Certain fairy tales have staying power. Take the Brothers Grimm, for example. Who can forget the story of “The Frog Prince” or “Rumpelstiltskin” or “Rapunzel”? Disney’s built an empire on rebooting these stories.
If you’ve ever read the original fairy tales (not the modern sanitized version), you’ll know that they’re much darker. The second sister of Cinderella, for example, slices the back of her heel off at the will of her mother to fit it into the glass slipper. The rationale? “When you are Queen you won’t have to walk any more.”
Neil Gaiman has written a masterful fairy tale in the older, darker tradition. If light can only be seen in contrast to dark, Gaiman’s light shines!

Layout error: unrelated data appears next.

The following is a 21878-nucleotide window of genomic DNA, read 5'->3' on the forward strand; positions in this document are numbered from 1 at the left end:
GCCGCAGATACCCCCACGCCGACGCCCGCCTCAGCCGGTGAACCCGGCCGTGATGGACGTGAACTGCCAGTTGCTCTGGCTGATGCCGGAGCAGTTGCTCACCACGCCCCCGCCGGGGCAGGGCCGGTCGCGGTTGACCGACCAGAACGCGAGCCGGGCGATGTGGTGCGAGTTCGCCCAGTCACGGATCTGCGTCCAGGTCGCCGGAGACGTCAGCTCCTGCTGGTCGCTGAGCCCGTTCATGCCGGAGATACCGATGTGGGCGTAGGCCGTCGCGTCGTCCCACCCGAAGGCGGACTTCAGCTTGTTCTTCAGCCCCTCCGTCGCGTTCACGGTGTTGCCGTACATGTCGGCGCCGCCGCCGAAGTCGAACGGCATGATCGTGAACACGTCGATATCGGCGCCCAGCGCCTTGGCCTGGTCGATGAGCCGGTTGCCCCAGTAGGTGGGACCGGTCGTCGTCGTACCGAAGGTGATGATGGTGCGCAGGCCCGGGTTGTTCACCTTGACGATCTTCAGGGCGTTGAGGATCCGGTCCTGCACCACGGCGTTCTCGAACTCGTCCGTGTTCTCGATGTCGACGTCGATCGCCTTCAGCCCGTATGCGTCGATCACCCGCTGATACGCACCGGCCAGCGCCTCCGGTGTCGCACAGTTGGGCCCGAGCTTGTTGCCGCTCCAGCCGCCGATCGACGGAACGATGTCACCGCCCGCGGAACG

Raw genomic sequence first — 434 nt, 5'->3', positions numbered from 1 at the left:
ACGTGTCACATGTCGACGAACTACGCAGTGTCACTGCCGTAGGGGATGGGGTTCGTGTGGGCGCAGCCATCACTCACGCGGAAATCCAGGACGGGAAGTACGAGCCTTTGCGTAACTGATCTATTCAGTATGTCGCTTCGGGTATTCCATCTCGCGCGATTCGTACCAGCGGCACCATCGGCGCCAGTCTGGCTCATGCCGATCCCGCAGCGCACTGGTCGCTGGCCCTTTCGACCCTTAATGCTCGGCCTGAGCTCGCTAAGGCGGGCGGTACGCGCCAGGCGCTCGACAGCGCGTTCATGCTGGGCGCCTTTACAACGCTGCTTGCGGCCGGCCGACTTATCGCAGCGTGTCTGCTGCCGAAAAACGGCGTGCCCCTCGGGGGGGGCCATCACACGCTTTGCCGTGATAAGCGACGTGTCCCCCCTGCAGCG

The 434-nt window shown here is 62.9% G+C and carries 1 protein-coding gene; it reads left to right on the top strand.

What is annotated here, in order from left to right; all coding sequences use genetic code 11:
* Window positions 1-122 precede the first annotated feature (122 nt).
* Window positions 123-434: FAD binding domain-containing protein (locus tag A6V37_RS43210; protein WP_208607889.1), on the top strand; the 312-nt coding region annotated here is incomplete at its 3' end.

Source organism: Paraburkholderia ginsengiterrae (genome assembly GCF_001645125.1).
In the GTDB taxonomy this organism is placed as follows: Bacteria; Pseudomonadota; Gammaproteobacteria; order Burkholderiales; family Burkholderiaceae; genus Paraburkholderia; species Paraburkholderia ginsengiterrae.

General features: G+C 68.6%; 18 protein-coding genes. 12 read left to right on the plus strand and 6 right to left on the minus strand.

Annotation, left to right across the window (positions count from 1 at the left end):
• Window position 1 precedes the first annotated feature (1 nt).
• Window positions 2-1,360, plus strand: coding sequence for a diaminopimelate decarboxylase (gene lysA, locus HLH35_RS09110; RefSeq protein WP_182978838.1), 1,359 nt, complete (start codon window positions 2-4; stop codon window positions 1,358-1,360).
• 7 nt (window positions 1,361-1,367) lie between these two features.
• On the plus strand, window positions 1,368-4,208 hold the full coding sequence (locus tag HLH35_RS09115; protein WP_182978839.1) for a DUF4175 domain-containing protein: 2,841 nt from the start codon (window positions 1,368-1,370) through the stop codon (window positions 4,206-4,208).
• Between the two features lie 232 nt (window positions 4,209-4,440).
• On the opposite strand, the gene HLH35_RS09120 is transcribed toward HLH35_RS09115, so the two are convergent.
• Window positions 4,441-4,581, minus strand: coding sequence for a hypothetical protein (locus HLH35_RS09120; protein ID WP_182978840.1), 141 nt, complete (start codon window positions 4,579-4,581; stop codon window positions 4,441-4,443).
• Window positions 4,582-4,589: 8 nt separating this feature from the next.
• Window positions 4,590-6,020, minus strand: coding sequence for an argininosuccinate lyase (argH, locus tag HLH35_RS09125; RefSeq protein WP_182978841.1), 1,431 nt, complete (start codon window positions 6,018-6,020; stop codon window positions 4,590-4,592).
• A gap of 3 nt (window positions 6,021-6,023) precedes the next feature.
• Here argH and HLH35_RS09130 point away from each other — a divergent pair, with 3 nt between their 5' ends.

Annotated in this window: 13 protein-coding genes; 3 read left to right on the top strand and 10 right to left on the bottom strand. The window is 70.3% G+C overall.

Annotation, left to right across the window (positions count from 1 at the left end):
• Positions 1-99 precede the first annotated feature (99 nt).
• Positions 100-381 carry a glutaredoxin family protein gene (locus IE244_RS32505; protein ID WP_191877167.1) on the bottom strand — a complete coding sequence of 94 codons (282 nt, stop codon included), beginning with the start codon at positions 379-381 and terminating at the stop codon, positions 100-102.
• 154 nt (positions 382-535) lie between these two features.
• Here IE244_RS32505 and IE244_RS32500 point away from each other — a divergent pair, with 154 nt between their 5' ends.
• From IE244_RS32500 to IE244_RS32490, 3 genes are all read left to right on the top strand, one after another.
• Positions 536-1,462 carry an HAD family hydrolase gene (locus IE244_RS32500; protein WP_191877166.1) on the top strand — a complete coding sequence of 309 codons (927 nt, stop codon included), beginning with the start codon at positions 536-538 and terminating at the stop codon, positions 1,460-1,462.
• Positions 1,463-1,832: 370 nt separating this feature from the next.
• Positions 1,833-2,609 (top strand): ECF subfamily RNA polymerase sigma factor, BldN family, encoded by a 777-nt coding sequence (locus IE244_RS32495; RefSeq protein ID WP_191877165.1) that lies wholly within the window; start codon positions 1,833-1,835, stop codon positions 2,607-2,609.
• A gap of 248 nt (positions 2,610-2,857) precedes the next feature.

The novel centres around a young boy’s memories of life with a friend who lived down the lane-way from him. When the circumstances in his life became increasingly difficult, his friendship with Lettie Hempstock became life-giving.
As I read through this short 178 pages novel, I felt like I was reading something older—more primal—than the stories we’re used to today. It’s the sort of gripping, enduring, story that you will want to consume in one sitting.
—Neil Gaiman, The Ocean at the End of the Lane (New York, NY: William Morrow, 2013).